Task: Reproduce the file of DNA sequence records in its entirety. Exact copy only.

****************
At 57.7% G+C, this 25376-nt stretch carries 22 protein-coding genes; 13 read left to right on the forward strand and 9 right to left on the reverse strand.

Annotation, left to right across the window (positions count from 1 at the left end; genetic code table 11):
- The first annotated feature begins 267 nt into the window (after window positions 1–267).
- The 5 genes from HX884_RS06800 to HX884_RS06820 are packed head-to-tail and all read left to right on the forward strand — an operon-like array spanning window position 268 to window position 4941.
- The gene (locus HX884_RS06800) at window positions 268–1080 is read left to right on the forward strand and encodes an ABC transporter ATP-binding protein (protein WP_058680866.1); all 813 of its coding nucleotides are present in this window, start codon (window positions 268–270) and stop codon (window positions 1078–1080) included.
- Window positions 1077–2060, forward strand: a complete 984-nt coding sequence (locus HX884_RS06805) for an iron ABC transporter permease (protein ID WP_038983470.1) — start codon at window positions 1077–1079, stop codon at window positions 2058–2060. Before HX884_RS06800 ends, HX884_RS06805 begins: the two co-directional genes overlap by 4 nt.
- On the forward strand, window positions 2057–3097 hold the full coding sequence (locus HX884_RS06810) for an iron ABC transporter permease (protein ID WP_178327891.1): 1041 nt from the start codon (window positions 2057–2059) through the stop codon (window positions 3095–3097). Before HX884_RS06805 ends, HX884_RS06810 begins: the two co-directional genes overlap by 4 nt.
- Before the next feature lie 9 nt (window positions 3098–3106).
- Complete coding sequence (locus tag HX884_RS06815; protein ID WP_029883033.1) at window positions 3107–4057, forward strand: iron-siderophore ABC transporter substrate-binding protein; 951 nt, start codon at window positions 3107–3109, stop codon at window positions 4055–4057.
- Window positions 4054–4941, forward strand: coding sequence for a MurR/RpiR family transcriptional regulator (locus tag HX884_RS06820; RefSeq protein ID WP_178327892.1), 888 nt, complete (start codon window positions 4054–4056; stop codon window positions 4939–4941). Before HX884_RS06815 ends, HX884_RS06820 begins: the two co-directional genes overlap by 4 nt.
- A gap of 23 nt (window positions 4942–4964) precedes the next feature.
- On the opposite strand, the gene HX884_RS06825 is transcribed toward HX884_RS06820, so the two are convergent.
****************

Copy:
At 57.7% G+C, this 25376-nt stretch carries 22 protein-coding genes; 13 read left to right on the forward strand and 9 right to left on the reverse strand.

Annotation, left to right across the window (positions count from 1 at the left end; genetic code table 11):
- The first annotated feature begins 267 nt into the window (after window positions 1–267).
- The 5 genes from HX884_RS06800 to HX884_RS06820 are packed head-to-tail and all read left to right on the forward strand — an operon-like array spanning window position 268 to window position 4941.
- The gene (locus HX884_RS06800) at window positions 268–1080 is read left to right on the forward strand and encodes an ABC transporter ATP-binding protein (protein WP_058680866.1); all 813 of its coding nucleotides are present in this window, start codon (window positions 268–270) and stop codon (window positions 1078–1080) included.
- Window positions 1077–2060, forward strand: a complete 984-nt coding sequence (locus HX884_RS06805) for an iron ABC transporter permease (protein ID WP_038983470.1) — start codon at window positions 1077–1079, stop codon at window positions 2058–2060. Before HX884_RS06800 ends, HX884_RS06805 begins: the two co-directional genes overlap by 4 nt.
- On the forward strand, window positions 2057–3097 hold the full coding sequence (locus HX884_RS06810) for an iron ABC transporter permease (protein ID WP_178327891.1): 1041 nt from the start codon (window positions 2057–2059) through the stop codon (window positions 3095–3097). Before HX884_RS06805 ends, HX884_RS06810 begins: the two co-directional genes overlap by 4 nt.
- Before the next feature lie 9 nt (window positions 3098–3106).
- Complete coding sequence (locus tag HX884_RS06815; protein ID WP_029883033.1) at window positions 3107–4057, forward strand: iron-siderophore ABC transporter substrate-binding protein; 951 nt, start codon at window positions 3107–3109, stop codon at window positions 4055–4057.
- Window positions 4054–4941, forward strand: coding sequence for a MurR/RpiR family transcriptional regulator (locus tag HX884_RS06820; RefSeq protein ID WP_178327892.1), 888 nt, complete (start codon window positions 4054–4056; stop codon window positions 4939–4941). Before HX884_RS06815 ends, HX884_RS06820 begins: the two co-directional genes overlap by 4 nt.
- A gap of 23 nt (window positions 4942–4964) precedes the next feature.
- On the opposite strand, the gene HX884_RS06825 is transcribed toward HX884_RS06820, so the two are convergent.